So now suddenly the snow is gone.  It happened quickly, during a time when skiing is normally fabulous.  Guests handled the peculiar change well.  Midwesterners are so thrilled by the first budding days of spring that it offsets the disappointment of saying goodbye to winter activities.  The combination of frozen ground and no snow makes hiking on the ski trails this March exceptionally nice — there’s been much less of the “caked mud on shoes” experience that often defines spring. 

We aren’t so naive as to think that we won’t get hit hard with snow again in April.  Check out the pictures from April 2009 and April 2008.  The Gunflint Trail has a history of April snowstorms.  But this has been a pleasant reprieve, even if it doesn’t last. 

We’re all wondering how the warmer temps will affect the ice.  Ice fishermen reported very unusual March ice conditions when they drilled holes in some nearby lakes — in places, they said,  the ice looks “rotten” or “like a snow cone.” A car went through the ice near shore last week on a Gunflint Trail lake north of us.  Yesterday East Bearskin Lake was covered with huge patches of water.  Today the patches seem to be frozen again, but ridges are forming across the lake. Near the lodge, East Bearskin lake looks like a teacher demo for an 8th grade earth science class about plate tectonics. Each night the lake makes huge, loud booming sounds. 

Ice ridge forming on East Bearskin Lake

A little of the past “ice out” history is documented in this blog from last spring.  The date the ice goes out has been fairly consistent, but we’re wondering how the warmer temps and lack of snow cover will affect the ice this year.  Last year we had a fairly informal “guess the ice out date” contest through this blog; a few guests came remarkably close.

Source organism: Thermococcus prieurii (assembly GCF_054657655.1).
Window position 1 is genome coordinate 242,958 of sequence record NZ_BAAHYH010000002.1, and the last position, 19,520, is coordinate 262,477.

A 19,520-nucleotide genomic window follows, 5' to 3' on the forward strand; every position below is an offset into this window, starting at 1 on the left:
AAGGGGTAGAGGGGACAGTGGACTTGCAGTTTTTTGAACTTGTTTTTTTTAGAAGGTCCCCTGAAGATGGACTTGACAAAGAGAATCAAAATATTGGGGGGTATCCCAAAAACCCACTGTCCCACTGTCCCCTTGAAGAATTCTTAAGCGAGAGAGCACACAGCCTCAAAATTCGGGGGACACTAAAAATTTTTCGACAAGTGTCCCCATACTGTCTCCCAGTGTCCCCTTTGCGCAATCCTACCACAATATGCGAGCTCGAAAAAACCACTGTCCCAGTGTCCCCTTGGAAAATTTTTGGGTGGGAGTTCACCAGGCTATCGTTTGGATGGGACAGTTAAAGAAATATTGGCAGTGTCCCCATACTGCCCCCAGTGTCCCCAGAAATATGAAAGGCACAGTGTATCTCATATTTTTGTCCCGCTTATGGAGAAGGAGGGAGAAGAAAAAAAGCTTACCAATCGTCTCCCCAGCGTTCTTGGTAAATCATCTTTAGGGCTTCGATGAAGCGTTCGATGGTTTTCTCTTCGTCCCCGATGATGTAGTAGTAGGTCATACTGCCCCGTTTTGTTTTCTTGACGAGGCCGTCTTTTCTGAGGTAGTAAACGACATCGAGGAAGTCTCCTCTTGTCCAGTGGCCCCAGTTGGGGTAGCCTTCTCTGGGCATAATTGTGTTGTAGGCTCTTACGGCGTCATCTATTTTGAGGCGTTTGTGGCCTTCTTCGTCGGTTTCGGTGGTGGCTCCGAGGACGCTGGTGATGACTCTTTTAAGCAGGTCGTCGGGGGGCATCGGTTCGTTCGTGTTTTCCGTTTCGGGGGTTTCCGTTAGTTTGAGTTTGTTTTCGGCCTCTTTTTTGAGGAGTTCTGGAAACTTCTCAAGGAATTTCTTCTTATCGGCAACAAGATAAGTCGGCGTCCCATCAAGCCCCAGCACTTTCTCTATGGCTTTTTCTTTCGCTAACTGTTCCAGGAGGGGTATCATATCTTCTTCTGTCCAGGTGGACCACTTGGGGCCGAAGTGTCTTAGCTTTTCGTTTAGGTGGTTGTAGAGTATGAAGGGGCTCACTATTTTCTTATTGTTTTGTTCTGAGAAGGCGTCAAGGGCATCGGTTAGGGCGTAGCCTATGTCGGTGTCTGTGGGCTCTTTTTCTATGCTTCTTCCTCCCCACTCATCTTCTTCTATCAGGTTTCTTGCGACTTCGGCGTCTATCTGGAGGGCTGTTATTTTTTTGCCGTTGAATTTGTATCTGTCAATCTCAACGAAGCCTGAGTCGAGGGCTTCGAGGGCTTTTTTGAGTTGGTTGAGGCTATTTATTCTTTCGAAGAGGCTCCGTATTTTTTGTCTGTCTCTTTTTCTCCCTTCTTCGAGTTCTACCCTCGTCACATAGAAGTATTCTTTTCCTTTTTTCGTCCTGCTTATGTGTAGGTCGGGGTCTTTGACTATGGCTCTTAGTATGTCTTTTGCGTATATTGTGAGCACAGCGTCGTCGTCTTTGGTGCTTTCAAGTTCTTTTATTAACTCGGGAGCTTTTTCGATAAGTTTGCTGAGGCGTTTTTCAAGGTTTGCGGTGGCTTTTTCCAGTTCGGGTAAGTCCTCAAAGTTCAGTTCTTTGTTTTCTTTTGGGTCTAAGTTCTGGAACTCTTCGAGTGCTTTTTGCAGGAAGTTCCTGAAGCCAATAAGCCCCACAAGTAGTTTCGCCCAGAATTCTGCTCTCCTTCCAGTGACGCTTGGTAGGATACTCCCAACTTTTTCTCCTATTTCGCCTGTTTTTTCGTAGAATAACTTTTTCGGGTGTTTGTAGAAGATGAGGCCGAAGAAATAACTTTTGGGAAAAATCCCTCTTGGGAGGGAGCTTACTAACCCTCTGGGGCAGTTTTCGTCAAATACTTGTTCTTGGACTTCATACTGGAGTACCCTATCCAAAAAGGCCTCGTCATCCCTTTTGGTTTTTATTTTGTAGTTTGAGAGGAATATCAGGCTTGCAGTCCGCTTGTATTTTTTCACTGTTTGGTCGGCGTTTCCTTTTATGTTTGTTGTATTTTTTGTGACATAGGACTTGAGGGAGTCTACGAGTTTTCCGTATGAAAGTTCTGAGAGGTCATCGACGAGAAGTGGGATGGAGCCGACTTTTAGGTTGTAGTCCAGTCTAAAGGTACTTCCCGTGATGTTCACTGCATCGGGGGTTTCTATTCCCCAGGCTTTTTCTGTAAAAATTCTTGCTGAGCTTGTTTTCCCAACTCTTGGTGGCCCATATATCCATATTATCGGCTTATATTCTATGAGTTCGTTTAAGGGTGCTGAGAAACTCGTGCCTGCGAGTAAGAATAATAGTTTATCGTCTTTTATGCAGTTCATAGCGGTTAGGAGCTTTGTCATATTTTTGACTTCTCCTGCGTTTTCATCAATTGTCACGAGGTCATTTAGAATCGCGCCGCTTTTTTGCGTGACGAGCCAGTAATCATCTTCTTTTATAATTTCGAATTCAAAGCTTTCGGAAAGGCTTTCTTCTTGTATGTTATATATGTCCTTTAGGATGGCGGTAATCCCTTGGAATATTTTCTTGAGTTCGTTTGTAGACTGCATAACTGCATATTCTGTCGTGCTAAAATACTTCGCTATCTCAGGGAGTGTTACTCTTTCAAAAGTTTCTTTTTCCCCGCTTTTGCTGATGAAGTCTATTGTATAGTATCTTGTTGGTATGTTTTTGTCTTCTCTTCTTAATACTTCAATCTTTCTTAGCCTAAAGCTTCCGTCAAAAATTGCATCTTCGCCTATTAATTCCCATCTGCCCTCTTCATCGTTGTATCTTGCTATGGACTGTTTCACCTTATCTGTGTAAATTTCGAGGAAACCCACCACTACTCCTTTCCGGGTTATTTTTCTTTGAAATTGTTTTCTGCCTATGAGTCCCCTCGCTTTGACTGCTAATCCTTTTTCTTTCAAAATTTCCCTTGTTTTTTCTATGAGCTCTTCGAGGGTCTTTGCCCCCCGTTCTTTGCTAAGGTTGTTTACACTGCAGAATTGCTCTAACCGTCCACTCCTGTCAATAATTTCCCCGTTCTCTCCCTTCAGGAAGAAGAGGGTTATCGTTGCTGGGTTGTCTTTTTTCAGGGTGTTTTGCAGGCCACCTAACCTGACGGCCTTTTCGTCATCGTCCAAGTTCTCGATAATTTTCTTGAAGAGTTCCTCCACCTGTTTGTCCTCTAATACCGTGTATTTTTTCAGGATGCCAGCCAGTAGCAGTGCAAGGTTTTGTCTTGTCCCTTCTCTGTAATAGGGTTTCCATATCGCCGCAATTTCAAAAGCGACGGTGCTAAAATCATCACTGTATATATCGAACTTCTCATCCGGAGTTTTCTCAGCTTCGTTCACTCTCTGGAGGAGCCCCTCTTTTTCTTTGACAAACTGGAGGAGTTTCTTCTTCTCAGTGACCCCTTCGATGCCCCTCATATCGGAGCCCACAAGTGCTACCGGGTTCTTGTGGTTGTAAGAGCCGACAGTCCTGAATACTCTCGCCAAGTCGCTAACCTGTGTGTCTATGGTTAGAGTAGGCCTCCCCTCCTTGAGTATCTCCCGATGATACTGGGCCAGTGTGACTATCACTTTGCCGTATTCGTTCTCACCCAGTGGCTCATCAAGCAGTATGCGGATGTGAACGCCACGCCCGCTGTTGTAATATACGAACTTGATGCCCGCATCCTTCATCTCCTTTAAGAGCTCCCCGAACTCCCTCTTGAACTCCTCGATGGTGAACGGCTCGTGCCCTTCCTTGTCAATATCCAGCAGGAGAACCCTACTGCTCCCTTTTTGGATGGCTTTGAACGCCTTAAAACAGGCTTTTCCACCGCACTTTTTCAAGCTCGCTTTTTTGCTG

Guessing this year might be more of a challenge!  We’ll offer a T-shirt prize this year to the person who comes the closest to the date.  The guess has to be posted 5 or more days before the actual ice out date. No fair watching the ice go out on web cam and posting “now, now, now!”  (Although last year many people called to say they did see it go out on the web cam — it was really quite absorbing to watch.)  Post your guesses as comments on this blog or, if you have a Facebook account, on Bearskin’s  Facebook  fan page.  

If you’re seriously into date guessing games, there’s also a contest on the Gunflint Trail Association Facebook fan page.  Facebook users can make a guess for East Bearskin, Gunflint, and Saganaga Lakes. To find the guessing game discussion, look for the tab near the top of the GTA page labeled “Boxes.”

“Did I just see the ice go out?”

Wednesday, May 6th, 2009

webcam5609826pmaSomebody called around lunch time today to ask, “Did I just see the ice go out on  on the webcam?”

Yes, indeed, that is exactly what he saw.  Just like last year,  it was as if the ice suddenly decided to march eastward down the lake.  A little before noon, the ice began rapidly moving past the the lodge, carrying with it remnants of this winter’s history — a broken tipi pole, bits of dog bedding straw, a mysterious log that had been lodged in the ice, an escaped broomball stick.  By early afternoon, as far as we could see into the distance on East Bearskin Lake it was totally clear of ice.

No doubt there are still some piles of ice on the BWCA end of the lake; the wind could change and send ice charging back to this end of the lake.  Last year an ice flow made a return visit shortly after Bob and Andy had secured the main dock in its correct position, crashing into the dock and causing aggravating  problems.